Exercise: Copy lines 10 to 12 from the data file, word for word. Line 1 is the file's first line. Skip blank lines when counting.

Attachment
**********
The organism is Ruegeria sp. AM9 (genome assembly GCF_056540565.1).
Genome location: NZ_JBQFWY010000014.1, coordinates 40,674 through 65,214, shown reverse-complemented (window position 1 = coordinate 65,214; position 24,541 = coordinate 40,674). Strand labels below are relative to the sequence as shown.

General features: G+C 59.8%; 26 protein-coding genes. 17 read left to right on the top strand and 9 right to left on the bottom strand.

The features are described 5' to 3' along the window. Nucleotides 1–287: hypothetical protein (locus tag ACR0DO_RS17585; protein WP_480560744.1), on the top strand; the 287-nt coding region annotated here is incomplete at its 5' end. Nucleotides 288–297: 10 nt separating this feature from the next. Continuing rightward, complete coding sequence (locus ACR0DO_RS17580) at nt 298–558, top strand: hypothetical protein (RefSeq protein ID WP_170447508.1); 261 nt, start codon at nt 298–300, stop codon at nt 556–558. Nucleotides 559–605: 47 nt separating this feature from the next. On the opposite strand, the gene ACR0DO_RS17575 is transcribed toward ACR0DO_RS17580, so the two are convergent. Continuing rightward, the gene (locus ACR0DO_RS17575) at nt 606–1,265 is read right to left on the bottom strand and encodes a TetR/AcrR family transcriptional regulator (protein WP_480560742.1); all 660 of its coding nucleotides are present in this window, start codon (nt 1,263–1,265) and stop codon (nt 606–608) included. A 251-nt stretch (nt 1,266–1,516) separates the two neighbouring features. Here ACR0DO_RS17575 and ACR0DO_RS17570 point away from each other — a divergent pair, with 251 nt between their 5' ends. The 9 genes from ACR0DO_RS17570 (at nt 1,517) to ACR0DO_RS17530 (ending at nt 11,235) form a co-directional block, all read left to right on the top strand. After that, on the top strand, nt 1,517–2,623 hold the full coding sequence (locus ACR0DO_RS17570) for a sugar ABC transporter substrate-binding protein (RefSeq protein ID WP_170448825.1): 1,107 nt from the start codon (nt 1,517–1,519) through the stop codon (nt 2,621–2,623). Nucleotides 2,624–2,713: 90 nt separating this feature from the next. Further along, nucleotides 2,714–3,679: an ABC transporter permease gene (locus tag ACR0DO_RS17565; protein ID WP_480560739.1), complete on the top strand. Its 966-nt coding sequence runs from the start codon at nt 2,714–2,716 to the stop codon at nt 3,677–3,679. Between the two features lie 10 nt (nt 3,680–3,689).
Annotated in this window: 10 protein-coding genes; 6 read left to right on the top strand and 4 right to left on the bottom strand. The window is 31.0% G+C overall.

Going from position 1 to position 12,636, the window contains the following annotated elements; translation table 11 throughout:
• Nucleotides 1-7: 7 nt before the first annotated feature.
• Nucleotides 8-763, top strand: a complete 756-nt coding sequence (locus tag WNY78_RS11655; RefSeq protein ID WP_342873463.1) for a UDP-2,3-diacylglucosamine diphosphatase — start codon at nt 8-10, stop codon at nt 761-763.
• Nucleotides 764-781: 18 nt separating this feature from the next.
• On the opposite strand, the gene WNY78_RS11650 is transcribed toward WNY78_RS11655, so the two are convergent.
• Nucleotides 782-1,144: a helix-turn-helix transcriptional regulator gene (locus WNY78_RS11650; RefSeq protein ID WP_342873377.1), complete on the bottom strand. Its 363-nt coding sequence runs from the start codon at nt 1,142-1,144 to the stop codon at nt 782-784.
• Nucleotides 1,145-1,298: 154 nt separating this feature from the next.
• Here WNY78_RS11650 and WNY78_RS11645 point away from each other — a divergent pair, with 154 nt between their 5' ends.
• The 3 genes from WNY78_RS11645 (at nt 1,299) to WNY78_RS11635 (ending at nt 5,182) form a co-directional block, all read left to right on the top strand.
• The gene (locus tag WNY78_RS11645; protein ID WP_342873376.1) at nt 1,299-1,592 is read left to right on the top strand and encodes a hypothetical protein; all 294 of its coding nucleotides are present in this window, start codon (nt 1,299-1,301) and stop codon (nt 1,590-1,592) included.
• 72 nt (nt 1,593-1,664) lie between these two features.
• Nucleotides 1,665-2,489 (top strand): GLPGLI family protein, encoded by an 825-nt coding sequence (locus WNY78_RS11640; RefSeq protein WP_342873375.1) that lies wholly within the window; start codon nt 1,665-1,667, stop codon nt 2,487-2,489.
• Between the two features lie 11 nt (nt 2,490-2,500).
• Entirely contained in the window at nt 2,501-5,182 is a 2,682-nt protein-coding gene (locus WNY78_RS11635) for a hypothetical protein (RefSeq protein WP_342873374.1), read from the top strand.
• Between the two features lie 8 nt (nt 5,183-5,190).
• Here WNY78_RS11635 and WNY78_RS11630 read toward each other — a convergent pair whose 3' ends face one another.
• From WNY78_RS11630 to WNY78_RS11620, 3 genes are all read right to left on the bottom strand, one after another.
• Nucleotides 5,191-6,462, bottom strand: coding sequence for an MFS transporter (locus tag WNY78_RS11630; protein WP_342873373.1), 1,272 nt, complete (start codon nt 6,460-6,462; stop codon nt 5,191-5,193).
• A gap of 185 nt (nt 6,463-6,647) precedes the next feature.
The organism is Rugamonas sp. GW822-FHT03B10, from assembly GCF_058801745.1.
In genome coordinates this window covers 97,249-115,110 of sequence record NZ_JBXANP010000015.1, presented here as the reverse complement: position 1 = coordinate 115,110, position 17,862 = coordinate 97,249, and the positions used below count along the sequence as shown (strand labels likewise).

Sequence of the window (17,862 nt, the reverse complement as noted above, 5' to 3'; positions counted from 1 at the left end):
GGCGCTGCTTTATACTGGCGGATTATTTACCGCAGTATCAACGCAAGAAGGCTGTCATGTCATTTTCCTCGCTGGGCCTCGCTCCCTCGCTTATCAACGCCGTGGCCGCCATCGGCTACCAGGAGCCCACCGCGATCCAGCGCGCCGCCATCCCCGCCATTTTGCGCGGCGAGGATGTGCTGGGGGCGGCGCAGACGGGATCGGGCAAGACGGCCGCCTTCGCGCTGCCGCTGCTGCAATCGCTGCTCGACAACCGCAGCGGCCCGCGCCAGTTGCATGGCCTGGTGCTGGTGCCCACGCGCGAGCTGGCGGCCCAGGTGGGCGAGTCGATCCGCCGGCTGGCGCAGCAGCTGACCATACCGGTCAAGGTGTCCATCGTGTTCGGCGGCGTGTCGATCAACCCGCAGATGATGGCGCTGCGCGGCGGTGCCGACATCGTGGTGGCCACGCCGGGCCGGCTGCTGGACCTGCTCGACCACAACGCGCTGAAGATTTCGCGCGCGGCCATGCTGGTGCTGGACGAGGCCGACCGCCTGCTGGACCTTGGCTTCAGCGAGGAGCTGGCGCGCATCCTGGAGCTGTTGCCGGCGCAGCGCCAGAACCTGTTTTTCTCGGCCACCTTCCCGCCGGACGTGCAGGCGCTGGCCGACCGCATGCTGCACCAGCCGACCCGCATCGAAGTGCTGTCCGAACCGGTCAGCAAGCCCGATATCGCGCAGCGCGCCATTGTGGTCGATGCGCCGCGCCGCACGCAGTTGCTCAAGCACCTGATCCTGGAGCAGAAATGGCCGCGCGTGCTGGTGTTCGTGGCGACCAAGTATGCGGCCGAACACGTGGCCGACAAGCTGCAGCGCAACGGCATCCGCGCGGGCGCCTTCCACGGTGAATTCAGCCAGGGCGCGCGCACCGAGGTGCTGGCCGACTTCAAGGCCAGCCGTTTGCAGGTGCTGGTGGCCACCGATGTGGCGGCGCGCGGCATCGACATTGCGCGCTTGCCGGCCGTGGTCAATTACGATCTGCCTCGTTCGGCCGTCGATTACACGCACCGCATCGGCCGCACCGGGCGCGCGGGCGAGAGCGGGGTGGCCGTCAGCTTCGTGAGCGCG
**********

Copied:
• On the opposite strand, the gene WNY78_RS11650 is transcribed toward WNY78_RS11655, so the two are convergent.
• Nucleotides 782-1,144: a helix-turn-helix transcriptional regulator gene (locus WNY78_RS11650; RefSeq protein ID WP_342873377.1), complete on the bottom strand. Its 363-nt coding sequence runs from the start codon at nt 1,142-1,144 to the stop codon at nt 782-784.
• Nucleotides 1,145-1,298: 154 nt separating this feature from the next.